Skip to content

Collectors, Hoarders, and the Childless

In my youth, I started more collections than a wino starts bottles. I stopped. I don't know why.

Photo by Studio Blackthorns / Unsplash

I don’t collect things anymore. I don’t know when I stopped, but in my youth, I would start more collections than a wino starts bottles.

Baseball cards, beer cans, football pennants, foreign currency, coins, postcards, seashells, marbles, even rocks (those polished stones featured in souvenir shops).

Even as an adult, I started collections: sporting event tickets, hockey cards, paraphernalia from every professional sports venue in Michigan that I personally visited, souvenir beer mugs, bookmarks, drink coasters that feature famous beers, the left pinky toe from every prostitute I banged (I spent a ton on formaldehyde).

But at some point, it stopped.

I think it stopped when my final collection—children--started to grow, but I don’t know when exactly, and it was never a conscious decision. I just stopped.

Or maybe I morphed . . . transitioned from collecting to hoarding. I started buying lots of things but not different kinds of the same thing. I accumulated volumes, but not variety within the volumes. I bought things I could use, not things to look at it.

Beer cans out; a jar of dimes in. Postcards out; books in. Rocks gone; gardening implements in.

I suppose the two actions, collecting and hoarding, aren’t terribly different. Both cost a lot of money. Both provide a scant monetary return. Both will get tossed into the dumpster when I die. Both impart a degree of comfort and security. Neither gets you laid.

Actually, that last one, though accurate in my (lack of) experience, isn’t always true. Men have been known to collect ostentatious things to impress women, like Khalil Bey, a nineteenth-century Turk and womanizer in France who used his art collection to elevate his position in Parisian society. Still, if I had to guess, the vast majority of collections don’t help in this area. I hardly see women chasing the Russian writer Nabokov because of his butterfly collection.

I tend to believe that collections are the province of the childless. That matches my experience of stopping once I started to have children, plus it’s kind of the hunch of Joseph Epstein, who observed from his childhood that it seemed to him that kids without siblings tend to be collectors, perhaps “owing to their having more time to themselves.”

I don’t think collecting is just the province of the childless, though. I think it’s also, in a twisted way, the province of the near-childless.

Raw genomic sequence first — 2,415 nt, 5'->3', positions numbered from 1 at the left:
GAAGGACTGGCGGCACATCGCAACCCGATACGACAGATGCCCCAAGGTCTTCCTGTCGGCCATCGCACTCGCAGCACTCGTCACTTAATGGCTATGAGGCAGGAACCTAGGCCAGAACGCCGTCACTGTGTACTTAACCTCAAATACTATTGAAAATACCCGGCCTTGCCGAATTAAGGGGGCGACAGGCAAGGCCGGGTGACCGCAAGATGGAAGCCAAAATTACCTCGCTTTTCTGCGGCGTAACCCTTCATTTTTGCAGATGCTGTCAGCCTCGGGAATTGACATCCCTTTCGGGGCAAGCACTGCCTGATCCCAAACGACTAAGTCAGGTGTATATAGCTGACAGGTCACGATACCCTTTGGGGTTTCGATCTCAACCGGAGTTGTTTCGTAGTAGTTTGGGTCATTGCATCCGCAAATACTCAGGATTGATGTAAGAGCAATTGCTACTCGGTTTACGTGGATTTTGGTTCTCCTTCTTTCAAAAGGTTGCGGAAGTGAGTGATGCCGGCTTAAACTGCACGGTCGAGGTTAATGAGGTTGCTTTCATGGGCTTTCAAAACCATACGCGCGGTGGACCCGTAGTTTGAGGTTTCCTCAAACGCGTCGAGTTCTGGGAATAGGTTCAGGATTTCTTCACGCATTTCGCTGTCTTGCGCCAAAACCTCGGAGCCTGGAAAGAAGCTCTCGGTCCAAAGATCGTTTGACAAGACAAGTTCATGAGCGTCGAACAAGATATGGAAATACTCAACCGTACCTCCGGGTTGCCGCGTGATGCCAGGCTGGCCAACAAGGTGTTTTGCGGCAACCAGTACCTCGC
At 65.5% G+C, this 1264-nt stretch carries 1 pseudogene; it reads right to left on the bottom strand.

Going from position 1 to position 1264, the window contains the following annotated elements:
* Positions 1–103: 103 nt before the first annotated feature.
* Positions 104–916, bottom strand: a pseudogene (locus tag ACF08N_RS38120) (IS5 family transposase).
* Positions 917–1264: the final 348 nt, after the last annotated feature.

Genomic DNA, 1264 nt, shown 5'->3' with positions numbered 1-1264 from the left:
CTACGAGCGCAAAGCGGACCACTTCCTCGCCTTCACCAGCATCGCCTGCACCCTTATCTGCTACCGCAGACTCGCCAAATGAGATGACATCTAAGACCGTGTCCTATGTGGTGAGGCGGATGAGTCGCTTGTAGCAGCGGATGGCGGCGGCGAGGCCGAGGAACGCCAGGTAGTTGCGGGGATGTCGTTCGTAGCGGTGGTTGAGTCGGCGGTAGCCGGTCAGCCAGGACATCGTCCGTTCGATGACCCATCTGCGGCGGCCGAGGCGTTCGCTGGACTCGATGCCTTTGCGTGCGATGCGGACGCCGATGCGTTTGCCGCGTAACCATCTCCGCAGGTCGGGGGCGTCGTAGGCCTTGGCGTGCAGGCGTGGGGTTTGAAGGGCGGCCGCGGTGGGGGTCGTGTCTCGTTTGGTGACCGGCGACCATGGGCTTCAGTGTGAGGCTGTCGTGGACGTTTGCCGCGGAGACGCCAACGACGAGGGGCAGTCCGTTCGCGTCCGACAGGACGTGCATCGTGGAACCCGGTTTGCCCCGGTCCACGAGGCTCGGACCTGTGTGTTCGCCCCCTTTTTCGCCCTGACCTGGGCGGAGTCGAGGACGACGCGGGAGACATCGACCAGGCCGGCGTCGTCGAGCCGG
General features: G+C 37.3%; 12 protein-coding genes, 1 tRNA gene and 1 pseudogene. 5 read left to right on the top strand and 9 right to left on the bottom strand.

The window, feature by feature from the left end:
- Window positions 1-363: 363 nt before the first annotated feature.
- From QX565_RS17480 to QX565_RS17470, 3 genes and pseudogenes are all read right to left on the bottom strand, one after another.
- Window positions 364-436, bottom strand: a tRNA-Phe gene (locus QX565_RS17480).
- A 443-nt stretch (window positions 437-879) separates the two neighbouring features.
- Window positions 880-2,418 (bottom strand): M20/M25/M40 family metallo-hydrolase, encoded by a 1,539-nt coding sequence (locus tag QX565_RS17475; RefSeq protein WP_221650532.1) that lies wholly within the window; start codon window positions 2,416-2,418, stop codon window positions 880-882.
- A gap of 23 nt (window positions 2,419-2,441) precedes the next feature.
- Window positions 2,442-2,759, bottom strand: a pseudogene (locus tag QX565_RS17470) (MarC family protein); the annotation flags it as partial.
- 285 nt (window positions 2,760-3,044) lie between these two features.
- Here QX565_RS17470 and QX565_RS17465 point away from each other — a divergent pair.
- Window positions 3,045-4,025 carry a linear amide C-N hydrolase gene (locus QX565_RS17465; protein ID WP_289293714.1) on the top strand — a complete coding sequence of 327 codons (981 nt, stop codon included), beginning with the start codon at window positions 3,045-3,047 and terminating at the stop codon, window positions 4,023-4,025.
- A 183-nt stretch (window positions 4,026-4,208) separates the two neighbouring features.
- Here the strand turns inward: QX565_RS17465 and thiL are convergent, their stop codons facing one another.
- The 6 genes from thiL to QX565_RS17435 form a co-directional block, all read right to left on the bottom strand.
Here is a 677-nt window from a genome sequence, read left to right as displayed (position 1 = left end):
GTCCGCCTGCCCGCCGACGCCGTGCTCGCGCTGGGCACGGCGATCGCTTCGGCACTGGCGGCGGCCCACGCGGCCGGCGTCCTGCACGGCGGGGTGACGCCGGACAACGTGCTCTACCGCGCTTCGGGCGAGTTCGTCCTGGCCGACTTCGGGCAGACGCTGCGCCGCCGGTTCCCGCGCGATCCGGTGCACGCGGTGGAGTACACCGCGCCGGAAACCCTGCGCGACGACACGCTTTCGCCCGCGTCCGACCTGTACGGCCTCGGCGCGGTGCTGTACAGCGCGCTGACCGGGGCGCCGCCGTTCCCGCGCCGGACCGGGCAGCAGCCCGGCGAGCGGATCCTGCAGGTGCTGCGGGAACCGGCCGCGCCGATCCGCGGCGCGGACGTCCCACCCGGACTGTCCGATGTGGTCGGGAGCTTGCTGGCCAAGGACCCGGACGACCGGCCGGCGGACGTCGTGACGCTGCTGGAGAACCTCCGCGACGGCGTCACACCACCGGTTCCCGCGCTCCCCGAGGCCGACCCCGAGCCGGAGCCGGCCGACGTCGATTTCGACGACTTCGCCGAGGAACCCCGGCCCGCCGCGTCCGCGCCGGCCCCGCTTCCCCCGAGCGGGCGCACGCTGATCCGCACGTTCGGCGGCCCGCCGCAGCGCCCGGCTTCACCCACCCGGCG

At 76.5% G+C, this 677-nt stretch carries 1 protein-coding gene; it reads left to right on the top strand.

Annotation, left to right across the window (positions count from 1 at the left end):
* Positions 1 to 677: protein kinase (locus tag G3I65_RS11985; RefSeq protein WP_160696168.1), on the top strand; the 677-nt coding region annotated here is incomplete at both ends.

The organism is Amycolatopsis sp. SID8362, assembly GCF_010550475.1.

Collecting is a sort of obsession (I’ve seen it defined as “an obsession organized”). The parents with the American average (1.7 children, I believe) shift that obsession to activities. Instead of things, they collect children’s activities. Instead of collecting model airplanes, they become helicopter parents.

I’ve long maintained that each couple is supposed to have at least four children. If they have fewer than that, they will tend to squeeze every ounce of enjoyment possible out of the few they have and in the process, make everyone else’s lives miserable, especially those of us with large families who simply don’t have time to put, say, six different kids in six different activities every season of the year.

I find most collectors congenial. Sure, you occasionally encounter the Nazi collector, the relentless dude who can’t understand how someone can’t share his obsession, but for the most part, it’s a private affair, kind of like my blog: I put it out there; you can read . . . or not, but I try not to foist it on people (except for my long-suffering wife and children). The same tends to go for the collector: if you want to check out his collection, he’s thrilled, but otherwise, he’s fine within the confines of his own enjoyment.

That’s not the case with a parent with 1.7 children. He wants activities for his kids, lots of activities, and that means he needs other people to put their kids in the activities, and if they don’t, well, that screws up his hobby.

Years ago, my son was being solicited to play travel baseball. The solicitation wasn’t working because I simply said, “no.” One of the other fathers approached me and explained I’d love it because every weekend is like a family gathering: “Friday night, all the players and their parents get to the city where the tournament is being held and have dinner, then the adults drink until late. We get up Saturday morning, meet for breakfast then hang out in the bleachers all day, then go out to dinner Saturday night with more drinks, then on Sunday we meet for breakfast and watch the rest of the baseball tournament together. It’s great.”

You might as well have been trying to sell a luxury cruise to a celibate by telling him about all the loose women he’d get. Anyone who knows me and my bookish/introverted bent would realize that my friendly acquaintance had just described my weekend from hell, but such is the passion of the kid’s activity collector that a disposition such as mine couldn’t even be fathomed.

But that isn’t the typical collector. The avid collector is absorbed in his hobby like an artist: focused on the thing, like the nerd using tweezers to put stamps in little plastic sleeves.

It’s a beautiful thing, even a noble thing at some level, as evidenced by the fact that he can do it by himself without bothering the rest of us.

“There are few ways,” Samuel Johnson observed, “in which a man can be more innocently employed than in getting money.”

One of those few ways, I’d submit, is collecting.